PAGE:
Drive through the suburbs of Ireland at this time of year and you’ll eventually come across a bouncy castle.

Bouncy castles are difficult to insure, says Stephen O’Connor, chairman and founder of The Underwriting Exchange. The Underwriting Exchange is an insurance broker specialising in exporting Irish business to the Lloyd’s market. This year, it’s expected to export about €100-110 million worth of insurance from Ireland to the UK and European markets. 

A bouncy castle is difficult to insure because there’s a small chance of a very serious injury, and because bouncy castles are a niche business — there are dozens rather than thousands of bouncy castle companies. 

Ireland’s domestic insurers can handle the most common types of insurance product: pub insurance, farm insurance, motor insurance. They can bundle those contracts together and reinsure them. But Ireland isn’t big enough for the likes of FBD to insure bouncy castles in-house. There simply aren’t enough of them.

To insure niche businesses like bouncy castles, zip lines, go-kart tracks, point-to-point races or climbing walls, the solution has traditionally been the Lloyd’s market in London. Lloyds is a global speciality insurer.

“The more difficult stuff has traditionally gone to London,” said O’Connor, “And the reason being, if it’s a mine — there’s three mines in Ireland, whereas the UK has 600 mines, old mines, closed mines. They have expertise to write it. If it’s a stadium, there’s so many football stadiums in London, we have three or four. So they have the underwriting ability to to manage that, and they also have a portfolio of that business that it fits in.”

The problem for Irish mines, bouncy castles and stadia is that the Lloyd’s option is no longer on the table in many cases.

The first issue is Brexit. Brexit makes it much harder to trade financial services, like insurance, with the UK. O’Connor said: “With Brexit, one UK guy put it to me, ’it’s easier to do business in Australia or New York than it is with our nearest neighbour.’”

“So the individual lines underwriter, the guy I would have gone to in the past,” said O’Connor, “He wrote a bit [of business] in Ireland. But he was UK-centric. And he was happy to come over and back, he liked the social side, but he also understood the business. It was very akin to his UK portfolio.”

“They’re saying to me ‘Stephen, it has to go to my European office, it’s hassle for me internally, it raises a flag, it’s more work. And it’s easy to do more business in Manchester.’ So that bit of business falls away,” he said.

“Now, because of Brexit, [the business] has to go into a European department. And it goes into some head lady who’s underwriting – she could be writing storm risks in Eastern Europe. But now this bit of a portfolio falls under it, she doesn’t understand it. And actually, it’s nearly easier for her not to do the business,” he added.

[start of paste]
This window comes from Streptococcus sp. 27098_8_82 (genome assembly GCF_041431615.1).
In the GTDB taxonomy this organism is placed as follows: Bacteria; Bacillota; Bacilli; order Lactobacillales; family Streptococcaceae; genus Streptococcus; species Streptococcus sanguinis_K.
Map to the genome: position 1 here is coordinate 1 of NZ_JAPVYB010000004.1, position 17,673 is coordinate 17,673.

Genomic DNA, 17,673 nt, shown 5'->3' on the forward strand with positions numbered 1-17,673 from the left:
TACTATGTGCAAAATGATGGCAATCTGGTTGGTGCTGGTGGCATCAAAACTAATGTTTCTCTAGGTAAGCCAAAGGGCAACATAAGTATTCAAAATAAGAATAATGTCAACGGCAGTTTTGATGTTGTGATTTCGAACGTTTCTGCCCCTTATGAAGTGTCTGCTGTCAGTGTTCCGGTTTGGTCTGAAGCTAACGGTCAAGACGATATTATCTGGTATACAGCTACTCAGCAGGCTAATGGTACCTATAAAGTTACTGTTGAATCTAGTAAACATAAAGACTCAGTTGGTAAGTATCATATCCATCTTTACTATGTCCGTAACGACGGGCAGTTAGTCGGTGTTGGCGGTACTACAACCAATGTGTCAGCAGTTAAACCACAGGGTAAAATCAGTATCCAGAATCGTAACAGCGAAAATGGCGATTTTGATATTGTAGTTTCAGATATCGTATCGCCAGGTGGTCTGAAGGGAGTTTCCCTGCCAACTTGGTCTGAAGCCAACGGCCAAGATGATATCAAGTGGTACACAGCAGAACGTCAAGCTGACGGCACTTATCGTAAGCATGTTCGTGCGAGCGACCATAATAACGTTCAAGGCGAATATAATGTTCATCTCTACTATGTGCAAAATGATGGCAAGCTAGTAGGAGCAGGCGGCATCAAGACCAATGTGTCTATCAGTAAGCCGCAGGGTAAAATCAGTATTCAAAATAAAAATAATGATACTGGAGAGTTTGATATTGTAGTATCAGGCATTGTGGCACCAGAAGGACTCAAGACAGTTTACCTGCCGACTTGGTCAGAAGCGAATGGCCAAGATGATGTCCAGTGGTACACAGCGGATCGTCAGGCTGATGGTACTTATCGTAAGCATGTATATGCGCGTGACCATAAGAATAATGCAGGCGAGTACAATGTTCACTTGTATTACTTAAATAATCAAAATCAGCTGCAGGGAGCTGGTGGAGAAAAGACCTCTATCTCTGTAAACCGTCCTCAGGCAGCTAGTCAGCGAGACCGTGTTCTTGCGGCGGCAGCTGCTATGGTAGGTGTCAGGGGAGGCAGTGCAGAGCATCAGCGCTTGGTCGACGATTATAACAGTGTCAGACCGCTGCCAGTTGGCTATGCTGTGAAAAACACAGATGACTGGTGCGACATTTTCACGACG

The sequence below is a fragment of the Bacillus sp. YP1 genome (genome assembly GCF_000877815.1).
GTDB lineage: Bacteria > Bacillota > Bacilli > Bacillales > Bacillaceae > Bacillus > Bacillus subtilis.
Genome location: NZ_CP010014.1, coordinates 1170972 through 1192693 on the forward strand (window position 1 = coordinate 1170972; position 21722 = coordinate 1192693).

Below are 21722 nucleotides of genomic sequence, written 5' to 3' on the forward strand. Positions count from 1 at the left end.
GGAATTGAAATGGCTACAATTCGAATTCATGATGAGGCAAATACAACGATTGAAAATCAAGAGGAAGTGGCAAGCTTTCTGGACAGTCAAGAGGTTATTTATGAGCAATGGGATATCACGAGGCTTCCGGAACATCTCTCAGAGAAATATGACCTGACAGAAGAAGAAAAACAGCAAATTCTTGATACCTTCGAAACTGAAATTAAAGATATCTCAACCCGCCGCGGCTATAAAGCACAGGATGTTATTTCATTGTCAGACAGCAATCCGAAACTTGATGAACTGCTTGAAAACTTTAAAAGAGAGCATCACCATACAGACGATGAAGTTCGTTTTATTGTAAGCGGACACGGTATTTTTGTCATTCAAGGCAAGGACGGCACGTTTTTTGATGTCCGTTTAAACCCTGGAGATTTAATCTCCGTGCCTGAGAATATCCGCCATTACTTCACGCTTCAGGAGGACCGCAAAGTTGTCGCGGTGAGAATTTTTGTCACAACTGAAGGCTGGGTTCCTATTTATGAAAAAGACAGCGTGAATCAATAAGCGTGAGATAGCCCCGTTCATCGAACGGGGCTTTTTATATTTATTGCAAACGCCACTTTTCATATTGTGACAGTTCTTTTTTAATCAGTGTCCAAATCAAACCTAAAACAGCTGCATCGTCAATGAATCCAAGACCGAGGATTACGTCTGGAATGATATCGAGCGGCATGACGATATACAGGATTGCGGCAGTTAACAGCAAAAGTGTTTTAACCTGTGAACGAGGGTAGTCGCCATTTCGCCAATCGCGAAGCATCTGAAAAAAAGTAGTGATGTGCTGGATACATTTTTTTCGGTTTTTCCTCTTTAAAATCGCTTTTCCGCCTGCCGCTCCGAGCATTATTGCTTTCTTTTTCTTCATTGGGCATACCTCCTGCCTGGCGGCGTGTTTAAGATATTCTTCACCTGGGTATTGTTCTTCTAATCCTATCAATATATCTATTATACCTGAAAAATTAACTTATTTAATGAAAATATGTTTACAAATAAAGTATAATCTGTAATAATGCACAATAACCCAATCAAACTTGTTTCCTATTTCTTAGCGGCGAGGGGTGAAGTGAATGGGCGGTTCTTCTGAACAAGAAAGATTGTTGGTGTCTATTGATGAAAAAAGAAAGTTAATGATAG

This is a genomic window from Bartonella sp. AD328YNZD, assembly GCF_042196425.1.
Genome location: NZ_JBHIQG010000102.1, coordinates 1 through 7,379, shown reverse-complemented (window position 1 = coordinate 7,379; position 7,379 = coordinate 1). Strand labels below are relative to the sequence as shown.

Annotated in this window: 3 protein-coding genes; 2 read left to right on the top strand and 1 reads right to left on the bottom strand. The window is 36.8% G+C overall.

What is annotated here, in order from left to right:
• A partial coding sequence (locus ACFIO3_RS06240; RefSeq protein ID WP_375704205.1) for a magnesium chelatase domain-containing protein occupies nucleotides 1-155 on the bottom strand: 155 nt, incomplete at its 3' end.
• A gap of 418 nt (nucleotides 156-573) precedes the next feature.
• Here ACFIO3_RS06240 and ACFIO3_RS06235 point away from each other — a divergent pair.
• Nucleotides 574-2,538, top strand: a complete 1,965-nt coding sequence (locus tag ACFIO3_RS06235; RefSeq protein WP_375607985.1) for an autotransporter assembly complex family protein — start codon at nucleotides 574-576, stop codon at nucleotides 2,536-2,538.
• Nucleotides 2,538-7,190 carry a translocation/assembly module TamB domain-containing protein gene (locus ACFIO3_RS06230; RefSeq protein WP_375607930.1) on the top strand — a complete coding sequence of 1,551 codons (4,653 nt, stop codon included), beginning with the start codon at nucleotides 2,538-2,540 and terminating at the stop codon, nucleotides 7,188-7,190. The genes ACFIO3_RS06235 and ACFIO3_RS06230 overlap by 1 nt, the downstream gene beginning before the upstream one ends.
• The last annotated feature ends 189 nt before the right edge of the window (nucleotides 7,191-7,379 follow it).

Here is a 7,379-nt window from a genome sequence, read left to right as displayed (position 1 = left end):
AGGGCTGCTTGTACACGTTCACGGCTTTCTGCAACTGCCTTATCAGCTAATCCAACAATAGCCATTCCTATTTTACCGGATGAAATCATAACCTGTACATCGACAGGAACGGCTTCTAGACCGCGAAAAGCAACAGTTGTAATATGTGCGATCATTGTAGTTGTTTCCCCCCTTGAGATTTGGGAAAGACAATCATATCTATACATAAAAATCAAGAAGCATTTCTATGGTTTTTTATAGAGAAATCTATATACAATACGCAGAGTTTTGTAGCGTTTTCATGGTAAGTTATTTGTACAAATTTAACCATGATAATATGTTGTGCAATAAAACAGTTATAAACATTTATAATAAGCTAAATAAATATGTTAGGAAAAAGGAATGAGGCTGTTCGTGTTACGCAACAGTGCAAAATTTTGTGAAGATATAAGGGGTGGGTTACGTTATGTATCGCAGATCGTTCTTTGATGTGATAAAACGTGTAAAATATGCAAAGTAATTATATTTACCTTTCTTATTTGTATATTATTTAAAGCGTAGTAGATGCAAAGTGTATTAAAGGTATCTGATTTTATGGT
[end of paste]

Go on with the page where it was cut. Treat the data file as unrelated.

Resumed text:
Three distinct problems

“We’re not losing businesses, but there’s limited capacity”

It’s not just a matter of finding a new underwriter in Europe. The problem, said O’Connor, is that Europe operates under a totally different legal framework, which means European underwriters don’t fully appreciate how to insure Irish risks. 

“And we are now the only country in Europe that has employer’s liability,” he said. “In Europe, they all have workers comp, or they have general liability. So we have employer’s liability, and we have public liability. It’s a different product.”

The industry has tried to come up with ways to get niche businesses insured: by, for example, having them club together into a syndicate, pooling their premium, and insuring the syndicate. But another obstacle gets in the way here, said O’Connor: new rules designed to protect insurance consumers, called CICA. A requirement of CICA is that insurers administrate their policies in Ireland. It “looks like a couple of insurers who would write business in Ireland are struggling with the Consumer Legislation/CICA,” he said.

“Some of the underwriters are saying to us, because they’re consumers, it’s not that they don’t want to do it, but they haven’t got the wherewithal to do it. They’re not based on the ground here,” he added.

Those issues – Brexit and CICA rules – are specific to Ireland. On top of that, there’s another problem for the global insurance industry: falling investment returns, which make it harder to write new business. 

“What happens is investment returns are very low. So now [insurance companies] are finding they have to write to a lower loss ratio to make money… So as a result, they have to charge more, or else they have to be more selective.”

Is this hurting The Underwriting Exchange directly? “Coming up with solutions is slower and more expensive,” said O’Connor, “We’re not losing businesses, but there’s limited capacity. We’re somewhat in a pickle because things are taking more time.”


What’s to be done? O’Connor sees three potential answers. The first is a special carve out in the Brexit deal, to allow insurers deal with London. That, he concedes, is unlikely. 

The second is an amendment to Ireland’s CICA legislation that would raise the threshold below which a buyer is considered to be a consumer, and therefore has to comply with CICA. That would allow businesses to syndicate more easily, said O’Connor.

The third is a government-backed fund to pool all these difficult risks, which could then be reinsured. The cost, said O’Connor, would be in the order of €25 or €50 million. And there’s a chance it could be profitable for the government. 

“But if they don’t do that,” said O’Connor, “the cost will fall on the little pony tracking place in Kerry that can’t get insurance, on the go-cart track, and even the hotels, who are finding it hard. 

“Unless we do something, some of these businesses won’t get insurance.”